Hilya Erastus was the next State’s witness to take the stand. She testified that she was sitting outside the cuca shop. She saw the initial altercation between the accused and the deceased when the deceased took a knife, “tried the accused” and cut him on the hand. She was still sitting outside the shebeen when the deceased came behind the cucashop and the accused followed him. She also saw when the accused confronted the deceased, asking him that: “do you know that you have hurt my hand with your knife and I am bleeding?” She saw that the accused and the deceased when they started fighting. The deceased had a knife and the accused was fighting with bare hands. She also saw the deceased using that knife to stab the accused in the stomach.
 Ms Erastus testified that she saw that the accused overpowered the deceased, put him underneath, removed the knife from the deceased, sat on the deceased stomach and started stabbing the deceased with that knife more than twice.
 Dr Andrew and Dr Ricardo both testified that there were injuries sustained by both the deceased and the accused. According to Doctor Andrew, he had examined the accused person on 13 September 2017 and found he had very serious injuries. He further testified that accused had to undergo an operation known as the Hartman Operation. He observed defensive wounds on the accused and the wound to the stomach of the accused. He confirms that he inserted a chest drain in order to drain blood from the chest cavity of the deceased. While Doctor Ricardo on the other hand testified that all injuries he observed on the body of the deceased save for the ‘thoraccocentesis’ were inflicted by the accused and the cause of death as per Exhibit J2 is “multiple stab wounds”. Doctor Ricardo however could not deny that the wounds the accused sustained were serious leading to his admission in hospital for 13 days.
 If my reading and understanding of Ms. Boois’s application in terms of section 174 is correct, to which I strongly believe it is, she is relying on self-defense and that the actions taken by the accused where necessary to avert the imminent danger the deceased posed at that moment. She further states that a charge of murder cannot stand without the element of unlawfulness, a person cannot be convicted on a charge of murder if the element of unlawfulness has not been successfully satisfied. She submits that the State failed to establish that the accused had the necessary intention to kill the deceased. The court does not find this submission compelling.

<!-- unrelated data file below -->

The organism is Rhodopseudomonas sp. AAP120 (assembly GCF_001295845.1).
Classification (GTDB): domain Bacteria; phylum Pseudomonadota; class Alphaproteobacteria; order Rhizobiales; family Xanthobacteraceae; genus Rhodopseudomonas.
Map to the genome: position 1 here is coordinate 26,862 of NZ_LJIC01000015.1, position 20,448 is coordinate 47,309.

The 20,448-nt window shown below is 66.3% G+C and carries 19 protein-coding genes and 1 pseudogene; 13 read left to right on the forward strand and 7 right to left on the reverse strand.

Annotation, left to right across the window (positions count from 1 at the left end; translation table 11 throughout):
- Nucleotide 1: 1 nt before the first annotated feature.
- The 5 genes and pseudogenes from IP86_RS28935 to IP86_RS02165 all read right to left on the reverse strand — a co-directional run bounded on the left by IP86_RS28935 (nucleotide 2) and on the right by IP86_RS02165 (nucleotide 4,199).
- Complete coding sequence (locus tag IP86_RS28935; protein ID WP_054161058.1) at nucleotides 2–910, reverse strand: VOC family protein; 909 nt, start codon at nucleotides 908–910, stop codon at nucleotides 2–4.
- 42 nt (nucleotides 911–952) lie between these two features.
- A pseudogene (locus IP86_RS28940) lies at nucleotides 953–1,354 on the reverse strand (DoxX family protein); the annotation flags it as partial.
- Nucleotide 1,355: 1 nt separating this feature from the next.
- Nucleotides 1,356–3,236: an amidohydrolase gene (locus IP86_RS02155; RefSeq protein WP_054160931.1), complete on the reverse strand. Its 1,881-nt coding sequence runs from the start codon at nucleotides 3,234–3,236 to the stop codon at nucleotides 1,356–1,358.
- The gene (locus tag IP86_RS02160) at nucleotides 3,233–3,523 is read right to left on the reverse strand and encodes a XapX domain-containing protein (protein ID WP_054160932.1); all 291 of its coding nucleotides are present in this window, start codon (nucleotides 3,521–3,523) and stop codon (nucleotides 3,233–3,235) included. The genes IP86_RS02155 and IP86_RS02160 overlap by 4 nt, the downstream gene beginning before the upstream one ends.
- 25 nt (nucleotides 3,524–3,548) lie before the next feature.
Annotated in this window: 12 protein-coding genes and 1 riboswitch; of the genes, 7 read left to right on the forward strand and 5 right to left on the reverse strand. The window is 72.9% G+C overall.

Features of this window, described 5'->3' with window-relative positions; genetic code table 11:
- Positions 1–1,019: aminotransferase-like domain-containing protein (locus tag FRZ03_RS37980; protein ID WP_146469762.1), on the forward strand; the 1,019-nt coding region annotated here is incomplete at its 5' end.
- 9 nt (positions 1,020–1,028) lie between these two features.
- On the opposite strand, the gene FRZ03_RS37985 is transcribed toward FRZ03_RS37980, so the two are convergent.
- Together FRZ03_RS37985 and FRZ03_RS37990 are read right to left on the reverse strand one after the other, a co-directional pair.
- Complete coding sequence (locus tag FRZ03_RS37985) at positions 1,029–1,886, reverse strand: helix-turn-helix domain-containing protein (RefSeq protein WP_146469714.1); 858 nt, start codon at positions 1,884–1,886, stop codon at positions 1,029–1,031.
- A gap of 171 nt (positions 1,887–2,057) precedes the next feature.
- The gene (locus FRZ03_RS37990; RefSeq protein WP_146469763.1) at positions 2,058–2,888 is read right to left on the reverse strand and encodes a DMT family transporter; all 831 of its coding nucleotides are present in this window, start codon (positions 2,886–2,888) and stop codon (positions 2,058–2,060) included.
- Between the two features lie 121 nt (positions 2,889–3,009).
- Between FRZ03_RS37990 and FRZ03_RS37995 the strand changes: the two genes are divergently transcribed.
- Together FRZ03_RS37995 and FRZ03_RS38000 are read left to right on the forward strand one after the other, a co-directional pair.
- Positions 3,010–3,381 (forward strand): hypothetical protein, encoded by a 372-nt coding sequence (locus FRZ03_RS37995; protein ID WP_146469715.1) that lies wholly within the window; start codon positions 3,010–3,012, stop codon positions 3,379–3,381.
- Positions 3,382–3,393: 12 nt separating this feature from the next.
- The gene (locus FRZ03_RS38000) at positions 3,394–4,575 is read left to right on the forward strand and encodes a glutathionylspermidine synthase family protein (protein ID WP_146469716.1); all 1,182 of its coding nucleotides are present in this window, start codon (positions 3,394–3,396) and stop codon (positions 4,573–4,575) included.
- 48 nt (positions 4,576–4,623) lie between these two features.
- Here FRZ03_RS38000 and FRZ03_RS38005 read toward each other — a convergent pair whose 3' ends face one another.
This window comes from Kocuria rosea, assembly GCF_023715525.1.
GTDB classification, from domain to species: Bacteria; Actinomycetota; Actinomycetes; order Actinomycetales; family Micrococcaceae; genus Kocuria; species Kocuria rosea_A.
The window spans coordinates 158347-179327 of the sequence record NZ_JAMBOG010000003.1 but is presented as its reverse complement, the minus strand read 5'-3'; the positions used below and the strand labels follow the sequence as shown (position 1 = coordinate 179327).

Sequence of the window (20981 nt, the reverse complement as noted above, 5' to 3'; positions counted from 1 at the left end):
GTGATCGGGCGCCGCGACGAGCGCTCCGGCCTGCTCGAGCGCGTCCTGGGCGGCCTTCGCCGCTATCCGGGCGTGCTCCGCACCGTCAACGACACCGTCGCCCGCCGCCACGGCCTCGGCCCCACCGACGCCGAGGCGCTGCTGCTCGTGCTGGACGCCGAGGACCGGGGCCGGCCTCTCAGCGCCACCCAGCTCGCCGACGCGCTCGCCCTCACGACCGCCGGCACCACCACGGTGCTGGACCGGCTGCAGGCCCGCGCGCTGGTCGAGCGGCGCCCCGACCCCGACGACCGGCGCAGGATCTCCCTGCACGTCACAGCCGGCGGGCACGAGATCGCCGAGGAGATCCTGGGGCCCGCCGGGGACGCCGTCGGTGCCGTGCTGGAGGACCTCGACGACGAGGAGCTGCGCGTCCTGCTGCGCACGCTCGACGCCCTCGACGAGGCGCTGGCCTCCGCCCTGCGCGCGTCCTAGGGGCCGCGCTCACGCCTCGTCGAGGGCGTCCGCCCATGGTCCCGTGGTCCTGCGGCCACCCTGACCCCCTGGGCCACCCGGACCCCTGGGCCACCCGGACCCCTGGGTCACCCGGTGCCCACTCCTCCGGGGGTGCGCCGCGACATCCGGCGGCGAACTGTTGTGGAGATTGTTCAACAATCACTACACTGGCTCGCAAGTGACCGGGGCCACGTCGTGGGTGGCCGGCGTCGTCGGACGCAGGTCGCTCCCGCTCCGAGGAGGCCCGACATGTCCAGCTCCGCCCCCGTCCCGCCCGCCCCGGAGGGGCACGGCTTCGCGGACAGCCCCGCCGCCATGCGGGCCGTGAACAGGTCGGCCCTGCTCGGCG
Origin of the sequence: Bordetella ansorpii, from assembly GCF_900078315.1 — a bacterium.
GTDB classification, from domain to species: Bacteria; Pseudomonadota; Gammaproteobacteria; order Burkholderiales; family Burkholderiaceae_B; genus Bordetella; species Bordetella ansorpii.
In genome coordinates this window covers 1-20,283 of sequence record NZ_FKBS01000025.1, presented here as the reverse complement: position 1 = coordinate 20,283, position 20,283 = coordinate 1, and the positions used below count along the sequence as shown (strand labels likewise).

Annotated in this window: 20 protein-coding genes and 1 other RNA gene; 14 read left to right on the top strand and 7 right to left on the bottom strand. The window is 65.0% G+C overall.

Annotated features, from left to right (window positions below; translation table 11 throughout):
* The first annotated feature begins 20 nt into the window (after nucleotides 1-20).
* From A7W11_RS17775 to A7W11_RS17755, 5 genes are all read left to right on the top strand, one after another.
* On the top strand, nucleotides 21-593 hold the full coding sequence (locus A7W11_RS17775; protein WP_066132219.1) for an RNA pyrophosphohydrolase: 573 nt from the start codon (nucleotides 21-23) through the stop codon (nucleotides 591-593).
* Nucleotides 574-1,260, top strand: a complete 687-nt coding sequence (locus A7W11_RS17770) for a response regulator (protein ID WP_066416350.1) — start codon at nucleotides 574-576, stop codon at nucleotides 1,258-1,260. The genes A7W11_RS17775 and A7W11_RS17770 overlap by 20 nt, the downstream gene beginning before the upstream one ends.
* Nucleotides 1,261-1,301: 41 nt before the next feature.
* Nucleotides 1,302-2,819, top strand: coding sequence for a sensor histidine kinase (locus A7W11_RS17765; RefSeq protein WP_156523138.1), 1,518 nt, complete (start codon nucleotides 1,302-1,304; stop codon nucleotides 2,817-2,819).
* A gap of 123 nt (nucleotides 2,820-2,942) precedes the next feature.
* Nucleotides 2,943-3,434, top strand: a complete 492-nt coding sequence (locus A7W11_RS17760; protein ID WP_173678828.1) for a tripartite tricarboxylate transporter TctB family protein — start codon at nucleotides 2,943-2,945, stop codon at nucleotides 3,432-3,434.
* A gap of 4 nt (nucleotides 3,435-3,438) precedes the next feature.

Ms Nghiyoonanye rightfully submits that a court acting carefully cannot ignore the glaring evidence without requiring the accused to confirm his so-called self defence under oath. Furthermore a careful consideration of the evidence must also take into account all forms of legal intention as well as competent verdicts. The court’s focus should not be on the character of the deceased as suggested in the accused’s application. This court should focus on the conduct of the accused, because it is the accused who is indicted in this court.
 The inquiry was not, and has never been whether the evidence was cogent, plausible or constituted proof of guilt beyond a reasonable doubt. The court in S v Teek (SA 44/2008)  NASC 5 (28 April 2009) in para 7 also re-affirmed the generally accepted view that, although credibility is a factor that may be considered during the section 174 application, it plays a very limited role. It is only if the evidence is of such poor quality that, in the court’s opinion, no reasonable court could accept it as reliable, that the application for discharge will succeed.
 In determining whether the State led evidence on which a reasonable court acting carefully may convict, this court is of the considered view that the evidence so far adduced by the state is not of such poor quality that no reasonable court may convict. Unless contradicted, it establishes sufficient prima facie evidence to place the accused on his defence.
 In the premises the application for discharge in terms of section 174 stands to be dismissed.
 S v Katanga (CC 23/2018)  NAHCMD 402 (10 October 2019).